Tuesday, 4 March 2014

Read First, Then Write

Bullet in the Brain is a weirdly funny piece of writing by Tobias Wolff. In an attempt to get our students to write more prose, Kate asked us to read it before this session, and I was entranced by the detail and beauty of such a dark piece of writing. It is about a pretentious book critic who, when confronted with a gun, regresses into sarcasm rather than submitting in silence. The result is a bullet in the brain, and Wolff details the final moments of Anders' life, recounting the memories that come to the fore of his mind.

As a group, I think we struggle to write prose, feeling more comfortable with poetry. To loosen us up, Kate started us with writing about memories (it was up to us whether they were from our own experience or imaginary), prompting us with starter sentences like, "I remember the grass..." or "I remember the sea...". In Wolff's piece, he lists all the things that Anders does not remember before detailing one seemingly insignificant memory, which is the last thing he thinks about before he dies. So Kate advised us to use a similar style, pinpointing a unique, unusual moment for our characters to be thinking about.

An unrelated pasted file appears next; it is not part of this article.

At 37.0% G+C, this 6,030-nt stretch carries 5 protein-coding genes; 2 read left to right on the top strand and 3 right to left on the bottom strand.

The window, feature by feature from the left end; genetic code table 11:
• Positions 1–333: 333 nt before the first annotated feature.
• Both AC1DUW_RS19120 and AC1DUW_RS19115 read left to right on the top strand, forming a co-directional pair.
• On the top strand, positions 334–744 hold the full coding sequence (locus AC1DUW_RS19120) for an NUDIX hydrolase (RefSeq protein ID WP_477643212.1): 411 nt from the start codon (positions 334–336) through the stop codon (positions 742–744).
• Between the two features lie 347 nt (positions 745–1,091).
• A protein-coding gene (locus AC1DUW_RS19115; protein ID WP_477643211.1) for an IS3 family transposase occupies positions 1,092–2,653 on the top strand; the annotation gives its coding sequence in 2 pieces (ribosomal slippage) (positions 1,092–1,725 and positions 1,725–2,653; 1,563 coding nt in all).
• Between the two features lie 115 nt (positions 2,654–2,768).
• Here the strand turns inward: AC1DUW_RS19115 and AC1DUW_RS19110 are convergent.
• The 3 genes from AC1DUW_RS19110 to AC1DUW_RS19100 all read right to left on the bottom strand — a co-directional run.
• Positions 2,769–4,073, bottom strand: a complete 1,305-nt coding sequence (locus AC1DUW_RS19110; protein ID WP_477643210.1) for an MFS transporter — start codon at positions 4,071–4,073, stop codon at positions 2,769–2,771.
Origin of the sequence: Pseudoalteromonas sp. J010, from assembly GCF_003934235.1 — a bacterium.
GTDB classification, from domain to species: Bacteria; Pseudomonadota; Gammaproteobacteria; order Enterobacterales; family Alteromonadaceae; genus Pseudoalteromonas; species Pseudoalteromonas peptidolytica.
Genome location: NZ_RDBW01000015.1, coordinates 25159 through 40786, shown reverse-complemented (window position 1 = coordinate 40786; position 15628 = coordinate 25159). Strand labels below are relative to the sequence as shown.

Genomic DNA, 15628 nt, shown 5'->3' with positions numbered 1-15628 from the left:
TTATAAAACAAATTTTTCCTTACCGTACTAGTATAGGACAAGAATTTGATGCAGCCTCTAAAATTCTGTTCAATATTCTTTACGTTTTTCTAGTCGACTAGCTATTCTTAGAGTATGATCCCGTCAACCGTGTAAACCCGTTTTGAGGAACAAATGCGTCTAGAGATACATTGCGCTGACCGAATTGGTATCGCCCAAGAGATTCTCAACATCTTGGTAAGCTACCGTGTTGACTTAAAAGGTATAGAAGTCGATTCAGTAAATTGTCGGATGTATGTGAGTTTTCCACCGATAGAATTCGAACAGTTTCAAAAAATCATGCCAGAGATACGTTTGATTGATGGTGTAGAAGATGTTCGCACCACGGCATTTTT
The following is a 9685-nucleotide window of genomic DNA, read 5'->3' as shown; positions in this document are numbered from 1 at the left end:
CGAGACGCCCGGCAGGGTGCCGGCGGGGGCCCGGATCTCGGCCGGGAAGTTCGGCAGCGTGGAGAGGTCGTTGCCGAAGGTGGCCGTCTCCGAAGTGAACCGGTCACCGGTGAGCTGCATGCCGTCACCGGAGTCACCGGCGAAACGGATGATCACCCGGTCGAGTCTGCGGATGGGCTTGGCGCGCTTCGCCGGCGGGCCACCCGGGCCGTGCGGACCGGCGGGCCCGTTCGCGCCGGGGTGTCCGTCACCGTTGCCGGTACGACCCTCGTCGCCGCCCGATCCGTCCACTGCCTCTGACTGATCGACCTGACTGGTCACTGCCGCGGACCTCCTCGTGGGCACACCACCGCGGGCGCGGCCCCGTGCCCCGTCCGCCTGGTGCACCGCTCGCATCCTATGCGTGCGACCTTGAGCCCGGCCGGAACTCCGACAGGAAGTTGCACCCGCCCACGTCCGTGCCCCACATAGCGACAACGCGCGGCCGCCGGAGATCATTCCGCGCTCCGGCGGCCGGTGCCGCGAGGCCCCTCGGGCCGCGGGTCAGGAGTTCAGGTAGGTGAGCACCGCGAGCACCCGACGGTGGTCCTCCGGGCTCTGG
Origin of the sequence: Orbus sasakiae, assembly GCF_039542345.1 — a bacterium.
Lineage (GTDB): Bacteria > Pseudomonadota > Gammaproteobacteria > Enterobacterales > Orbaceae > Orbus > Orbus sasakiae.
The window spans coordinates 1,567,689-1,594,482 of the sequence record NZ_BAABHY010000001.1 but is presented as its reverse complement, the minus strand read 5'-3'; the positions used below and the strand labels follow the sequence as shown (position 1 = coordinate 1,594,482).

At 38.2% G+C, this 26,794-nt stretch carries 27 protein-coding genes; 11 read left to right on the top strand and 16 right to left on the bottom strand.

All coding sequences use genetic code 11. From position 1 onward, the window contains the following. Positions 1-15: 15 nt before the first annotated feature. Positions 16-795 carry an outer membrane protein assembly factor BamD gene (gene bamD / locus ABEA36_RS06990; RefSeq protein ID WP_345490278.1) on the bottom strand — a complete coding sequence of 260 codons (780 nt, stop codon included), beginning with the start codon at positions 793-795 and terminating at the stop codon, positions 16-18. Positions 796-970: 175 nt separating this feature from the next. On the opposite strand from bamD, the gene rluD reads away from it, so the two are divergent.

A lot of the pieces were rather dark, probably due to using Wolff as inspiration. Many recounted suicides or deaths, from jumping off a bridge to waking from an overdose, though we also had some more optimistic writing in the group. But all the memories, fictional or otherwise, were magical, written to make the tiniest detail become powerful and emotive.

Even Miss Woolley managed to write something serious!

Kate has challenged the young writers to expand on this writing, turning it into a short story. Since we only have an hour or so each week, it is impossible for the young writers to create anything particularly long in that time: today's pieces were about 500 words. Plus, some of our students have a habit of leaving a piece to fester and not adding to it - either because they think it is complete or because they are embarrassed to read over their own work - but we are trying to encourage them to look at the writing of prose as they do poetry, as an ongoing process of revision and improvement. So hopefully, we will have some marvelous pieces of prose to read soon. It is brilliant to see the students so quickly inspired by a piece of prose!